SUNDAY CENTRAL FLORIDA EDITORIAL ROUNDUP
This feature is being done a bit differently from now on. In the past, I have featured some of the editorial pages from Florida's major newspapers, but it has grown to the point that it has become a bit of a burden. Since this blog is supposed to be more of a Central Florida based spot, I've decided to reel it in a bit to make it reflect the area. Therefore, this feature will focus on the editorial pages of the major newspapers along the I-4 corridor, so here's what they are saying this first Sunday in January...
We'll start here at home, where the Lakeland Ledger takes note of the Republican minority in Congress crying about their disappointment at having to play second fiddle and now bringing up a "Minority Bill of Rights" --- the very same document that then-Minority Leader (now Speaker of the House) Nancy Pelosi of California brought fourth three years ago when Democrats were in the minority and was rejected handily.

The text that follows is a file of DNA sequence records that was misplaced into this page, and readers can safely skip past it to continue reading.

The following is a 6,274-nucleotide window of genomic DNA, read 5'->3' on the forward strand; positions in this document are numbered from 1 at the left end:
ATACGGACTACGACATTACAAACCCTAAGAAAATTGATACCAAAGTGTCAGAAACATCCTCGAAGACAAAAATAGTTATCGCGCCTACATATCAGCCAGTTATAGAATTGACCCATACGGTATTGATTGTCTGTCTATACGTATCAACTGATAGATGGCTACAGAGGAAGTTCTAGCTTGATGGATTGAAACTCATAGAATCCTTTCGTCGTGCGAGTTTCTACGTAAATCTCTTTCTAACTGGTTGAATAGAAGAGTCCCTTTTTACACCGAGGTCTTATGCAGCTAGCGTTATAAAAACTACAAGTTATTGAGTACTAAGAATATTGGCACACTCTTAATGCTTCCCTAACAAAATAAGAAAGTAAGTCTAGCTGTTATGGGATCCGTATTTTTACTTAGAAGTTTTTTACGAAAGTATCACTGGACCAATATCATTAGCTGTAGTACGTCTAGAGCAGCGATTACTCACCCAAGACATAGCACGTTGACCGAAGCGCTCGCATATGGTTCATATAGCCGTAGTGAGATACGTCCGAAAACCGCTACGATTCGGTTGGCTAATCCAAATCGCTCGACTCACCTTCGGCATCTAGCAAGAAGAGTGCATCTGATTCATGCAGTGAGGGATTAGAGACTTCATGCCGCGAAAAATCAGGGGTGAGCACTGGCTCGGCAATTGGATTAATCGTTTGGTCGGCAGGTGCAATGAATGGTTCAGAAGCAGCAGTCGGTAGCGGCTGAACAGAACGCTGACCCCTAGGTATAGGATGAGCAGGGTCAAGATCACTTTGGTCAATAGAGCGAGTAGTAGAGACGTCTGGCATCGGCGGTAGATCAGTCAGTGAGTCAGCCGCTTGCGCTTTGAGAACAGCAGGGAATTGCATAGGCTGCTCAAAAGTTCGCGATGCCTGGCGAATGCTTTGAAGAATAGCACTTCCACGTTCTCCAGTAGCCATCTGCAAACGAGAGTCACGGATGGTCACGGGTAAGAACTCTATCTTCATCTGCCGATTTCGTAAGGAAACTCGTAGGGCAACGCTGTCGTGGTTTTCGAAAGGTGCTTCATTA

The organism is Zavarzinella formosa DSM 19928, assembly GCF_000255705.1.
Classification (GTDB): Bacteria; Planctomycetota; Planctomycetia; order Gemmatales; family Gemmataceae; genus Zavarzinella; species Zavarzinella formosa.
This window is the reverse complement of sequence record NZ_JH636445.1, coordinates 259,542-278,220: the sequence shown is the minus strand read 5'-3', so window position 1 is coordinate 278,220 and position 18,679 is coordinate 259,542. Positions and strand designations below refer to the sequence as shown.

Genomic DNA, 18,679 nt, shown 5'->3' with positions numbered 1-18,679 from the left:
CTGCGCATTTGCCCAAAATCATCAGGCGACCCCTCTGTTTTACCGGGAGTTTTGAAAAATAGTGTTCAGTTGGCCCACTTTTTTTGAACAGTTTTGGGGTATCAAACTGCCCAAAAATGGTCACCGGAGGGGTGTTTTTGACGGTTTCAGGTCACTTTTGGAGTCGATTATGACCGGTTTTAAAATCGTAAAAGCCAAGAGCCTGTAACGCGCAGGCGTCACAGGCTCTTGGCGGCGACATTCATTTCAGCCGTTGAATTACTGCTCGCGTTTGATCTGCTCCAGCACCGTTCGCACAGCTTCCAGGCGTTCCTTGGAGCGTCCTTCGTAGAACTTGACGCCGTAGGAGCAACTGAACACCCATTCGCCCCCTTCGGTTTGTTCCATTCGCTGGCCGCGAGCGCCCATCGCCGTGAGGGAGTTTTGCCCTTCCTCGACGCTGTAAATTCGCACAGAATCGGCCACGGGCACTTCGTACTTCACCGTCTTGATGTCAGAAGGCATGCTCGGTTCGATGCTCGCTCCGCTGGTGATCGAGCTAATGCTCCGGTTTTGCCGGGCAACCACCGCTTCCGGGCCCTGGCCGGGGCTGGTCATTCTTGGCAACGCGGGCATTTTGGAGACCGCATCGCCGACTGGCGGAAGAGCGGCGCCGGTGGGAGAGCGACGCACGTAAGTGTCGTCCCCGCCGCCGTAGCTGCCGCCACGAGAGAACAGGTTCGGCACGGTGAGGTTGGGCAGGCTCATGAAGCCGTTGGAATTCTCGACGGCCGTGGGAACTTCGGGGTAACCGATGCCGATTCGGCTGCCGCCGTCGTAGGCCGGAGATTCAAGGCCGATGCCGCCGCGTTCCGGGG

Today's opinion in the St. Petersburg Times deals with the issue of cloning animals for meat and milk products. Currently it's not widespread, and it's an expensive process. The Food and Drug Administration says products from cloned animals is as safe as conventionally cloned animals, but some are suggesting that such products be labled to give consumers a choice as the idea of cloning is morally and ethically objectionable to some.
It ain't exactly saving money, but it will help save the enviroment: The Orlando Sentinel editorial agrees with the idea of Wal-Mart Stores' push of selling more compact fluorescant light bulbs, which is about eight times the cost an incandencent bulb but saves 75 percent the electricity and lasts ten times longer. The only thing left Wal-Mart needs to do is help consumers recycle the bulbs they sell, as they contain mercury.
Hillsborough Community College is kicking Head Start programmes off it's campus to make room for new buildings, including luxury housing on it's Dale Mabry campus, a move which the Tampa Tribune calls "an egregious decision that flies in the face of serving needy students" as well as a "misguided, shameful move".
And it's time for the Daytona Beach News-Journal to pick it's agenda for 2007: Community Health Care, Conservation, and Higher Education. Today the newspaper touches on all three issues, and during the next three weeks the editorial space will deal with each one more in detail.